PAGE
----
The Olympian

Posted in Articles, Media Archive, United States on 2018-01-09 02:57Z by Steven

The Olympian

Sporting News
2018-01-08

Evan Sporer


Jordan Greenway (right)

Jordan Greenway is set to become the first African-American to play for USA Hockey at an Olympic tournament. The 20-year-old, who will break a color barrier nearly a century old, shares his story.

BOSTON – With the band A Perfect Circle performing that night at Agganis Arena, the Boston University men’s hockey team had been transplanted up Commonwealth Avenue to its sister rink, Walter Brown Arena, for a Wednesday practice. After spending the beginning portions of this session on breakouts — “We stink at breakouts,” groans David Quinn — the head coach shrinks the ice by two-thirds, beginning a small-area game from the blue line down, a close-quarters, three-on-three drill.

It’s there where one can truly see the how much bigger Jordan Greenway is than anyone else. Standing 6-5, 235 pounds, Greenway isn’t just the biggest player on the ice, because that doesn’t encompass the gap between him and his teammates.

When he’s summoned to jump into the drill, Greenway skates right into the play, pushing one of his teammates off the puck like a windshield wiper to a raindrop. After winning possession, the action transitions toward the other goal. Greenway parks himself roughly 30 feet from the net and bangs his stick on the ice, calling for the puck, demanding it. In one motion, all the time he’s afforded in this fast-paced game, Greenway accepts a pass and releases the puck, firing it through traffic, off the crossbar and in…

…The town of Canton sits in the northwest corner of upstate New York. About 10 miles north, the St. Lawrence River divides the United States from Canada. But Canton very much has the feel of a small Canadian town.

“There’s like one Walmart, and that’s where you get your food or whatever the hell you need for your house,” Greenway said. “It’s cold as hell. There’s a lot of farmland, so a lot of people hunt, and everyone plays hockey. That’s how I got into it.”

The town is also predominantly white. A 2015 United States census report listed Canton’s population at 6,665 and 4.7 percent black.


Shannon Sullivan and the Greenway brothers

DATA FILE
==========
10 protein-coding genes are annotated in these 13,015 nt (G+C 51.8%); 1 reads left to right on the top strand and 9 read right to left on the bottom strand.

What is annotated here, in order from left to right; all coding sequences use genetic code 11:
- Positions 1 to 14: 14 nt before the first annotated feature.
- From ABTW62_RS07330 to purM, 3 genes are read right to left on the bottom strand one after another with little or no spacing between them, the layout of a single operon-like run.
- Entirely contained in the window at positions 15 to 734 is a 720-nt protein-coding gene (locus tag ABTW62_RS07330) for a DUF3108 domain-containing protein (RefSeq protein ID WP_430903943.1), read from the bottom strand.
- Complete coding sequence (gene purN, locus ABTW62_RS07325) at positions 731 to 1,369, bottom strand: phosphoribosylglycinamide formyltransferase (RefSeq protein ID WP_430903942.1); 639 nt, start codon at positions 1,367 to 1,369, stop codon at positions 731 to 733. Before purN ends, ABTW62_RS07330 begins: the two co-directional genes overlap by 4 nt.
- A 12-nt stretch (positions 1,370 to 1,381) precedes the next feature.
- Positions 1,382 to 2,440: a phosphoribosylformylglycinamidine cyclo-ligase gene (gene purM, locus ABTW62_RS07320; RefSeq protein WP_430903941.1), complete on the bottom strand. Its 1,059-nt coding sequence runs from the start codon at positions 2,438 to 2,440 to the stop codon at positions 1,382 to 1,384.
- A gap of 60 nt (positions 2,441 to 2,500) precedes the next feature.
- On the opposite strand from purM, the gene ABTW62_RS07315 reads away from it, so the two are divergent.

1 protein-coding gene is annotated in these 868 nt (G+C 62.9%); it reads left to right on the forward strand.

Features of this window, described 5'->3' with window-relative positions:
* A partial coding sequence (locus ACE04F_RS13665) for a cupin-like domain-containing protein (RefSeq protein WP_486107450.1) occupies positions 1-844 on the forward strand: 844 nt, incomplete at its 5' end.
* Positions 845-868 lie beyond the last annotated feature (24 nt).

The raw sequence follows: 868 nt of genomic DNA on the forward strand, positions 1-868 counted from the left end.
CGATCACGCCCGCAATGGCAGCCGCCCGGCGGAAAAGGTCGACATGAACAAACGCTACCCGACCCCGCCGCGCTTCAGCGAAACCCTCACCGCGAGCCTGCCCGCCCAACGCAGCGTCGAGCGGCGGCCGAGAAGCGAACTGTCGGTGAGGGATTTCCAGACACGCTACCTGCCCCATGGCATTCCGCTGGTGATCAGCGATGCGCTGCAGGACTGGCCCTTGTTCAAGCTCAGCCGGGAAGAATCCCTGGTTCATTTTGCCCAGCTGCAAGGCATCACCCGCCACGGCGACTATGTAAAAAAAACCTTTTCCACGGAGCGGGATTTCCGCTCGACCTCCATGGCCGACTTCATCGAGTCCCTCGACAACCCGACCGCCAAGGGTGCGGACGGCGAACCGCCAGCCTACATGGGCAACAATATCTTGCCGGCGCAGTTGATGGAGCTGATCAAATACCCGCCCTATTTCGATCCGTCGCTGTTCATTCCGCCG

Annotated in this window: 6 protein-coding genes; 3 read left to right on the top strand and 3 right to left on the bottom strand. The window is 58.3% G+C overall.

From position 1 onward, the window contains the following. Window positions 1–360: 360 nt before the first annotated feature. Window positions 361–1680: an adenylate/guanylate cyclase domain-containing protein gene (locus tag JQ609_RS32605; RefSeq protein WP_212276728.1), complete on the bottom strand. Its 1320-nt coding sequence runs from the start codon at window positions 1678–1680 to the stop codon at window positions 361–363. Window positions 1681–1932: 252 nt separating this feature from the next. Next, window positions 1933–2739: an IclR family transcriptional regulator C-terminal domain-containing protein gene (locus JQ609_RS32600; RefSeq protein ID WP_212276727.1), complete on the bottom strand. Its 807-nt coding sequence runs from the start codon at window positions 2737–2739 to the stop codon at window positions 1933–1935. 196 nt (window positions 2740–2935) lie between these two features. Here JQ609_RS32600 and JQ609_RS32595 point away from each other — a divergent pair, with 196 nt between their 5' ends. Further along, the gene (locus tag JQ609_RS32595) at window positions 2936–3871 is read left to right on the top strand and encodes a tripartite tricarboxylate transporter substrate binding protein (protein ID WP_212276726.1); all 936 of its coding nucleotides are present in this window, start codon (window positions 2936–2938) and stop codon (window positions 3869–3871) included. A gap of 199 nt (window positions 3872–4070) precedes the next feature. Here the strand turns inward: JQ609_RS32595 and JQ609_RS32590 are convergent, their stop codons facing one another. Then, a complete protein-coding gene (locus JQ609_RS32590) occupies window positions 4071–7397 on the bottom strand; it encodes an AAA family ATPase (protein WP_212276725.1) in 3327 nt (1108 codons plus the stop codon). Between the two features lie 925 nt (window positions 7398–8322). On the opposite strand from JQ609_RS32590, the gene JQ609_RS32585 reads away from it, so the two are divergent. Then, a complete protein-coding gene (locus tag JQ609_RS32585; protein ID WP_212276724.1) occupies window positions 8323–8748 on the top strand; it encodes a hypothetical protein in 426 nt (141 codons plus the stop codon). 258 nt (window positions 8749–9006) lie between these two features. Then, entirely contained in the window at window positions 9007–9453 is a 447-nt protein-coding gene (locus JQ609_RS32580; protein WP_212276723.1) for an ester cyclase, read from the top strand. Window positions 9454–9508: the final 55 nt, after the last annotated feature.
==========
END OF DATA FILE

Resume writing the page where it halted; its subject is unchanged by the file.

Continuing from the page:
“We spoke about color a lot because primarily where we came from, the majority here are white people,” said Shannon Sullivan, Greenway’s mother. “I made that very known to them. We spoke about it openly in the house, about the background, and don’t have the stereotype of what people think.”

Canton is where Greenway grew up, along with brother James or “J.D.,” 434 days his junior. The boys, as Shannon refers to them, were inseparable as children. They shared a bedroom, though J.D. said most of their time was spent outside, playing one sport or another.

“Him and I just always went at it, you know?” Jordan said. “That’s probably why we’re a little bit more competitive now after growing up. Him and I always had some good battles one on one, whether it was in the rink or at the house, whatever the case was.”

House rules were set, according to Sullivan, but “they’re two boys, right?” Sullivan, much like Jordan, has a laid-back personality and was lenient when a wrestling match broke out or a hockey puck sailed over the couch…

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A Rising Hockey Star With N.B.A. DNA

Posted in Articles, Media Archive, United States on 2013-01-04 04:09Z by Steven

A Rising Hockey Star With N.B.A. DNA

The New York Times
2012-12-20

Jeff Z. Klein

Seth Jones probably should have wound up a basketball player. He is tall, with a great vertical leap, and his father is Popeye Jones, who played 11 years in the N.B.A. and is now an assistant coach with the Nets.

But instead, Seth Jones, 18, is projected to be a top pick in the N.H.L. draft and may be on his way to becoming hockey’s first African-American star.

“I’d be shocked myself if I heard a story like that,” Jones said, when asked if people are surprised by the combination of a basketball father and a hockey son. “Me and my two brothers all play hockey, so it was weird, I guess, that none of us played basketball.”…

…Now in his first year with the Portland Winter Hawks of the Western Hockey League, Jones has 28 points in 31 games, third among rookies, and a plus-27 mark, fourth among all players. On the ice he is a commanding presence, a hard hitter. But more often he is the rare defenseman who can control a game’s tempo with his stickhandling and passing — a “full-package defenseman,” in the words of Phil Housley, the United States coach.

Probably not what anyone expected from a son of Popeye Jones…

…The N.H.L., mired in a lockout and struggling to renew fan interest, would probably welcome the marketing potential of a young African-American star, especially if Jones were to play, say, in Brooklyn when the Islanders move there in 2015.

Seth, whose mother, Amy, is white, said he would prefer that race not be part of the conversation when it comes to his hockey career.

“I don’t want to be looked at as an African-American, you know?” he said. “I want to be looked at as someone who has good character, and people know me for the person I am, not my color.”…

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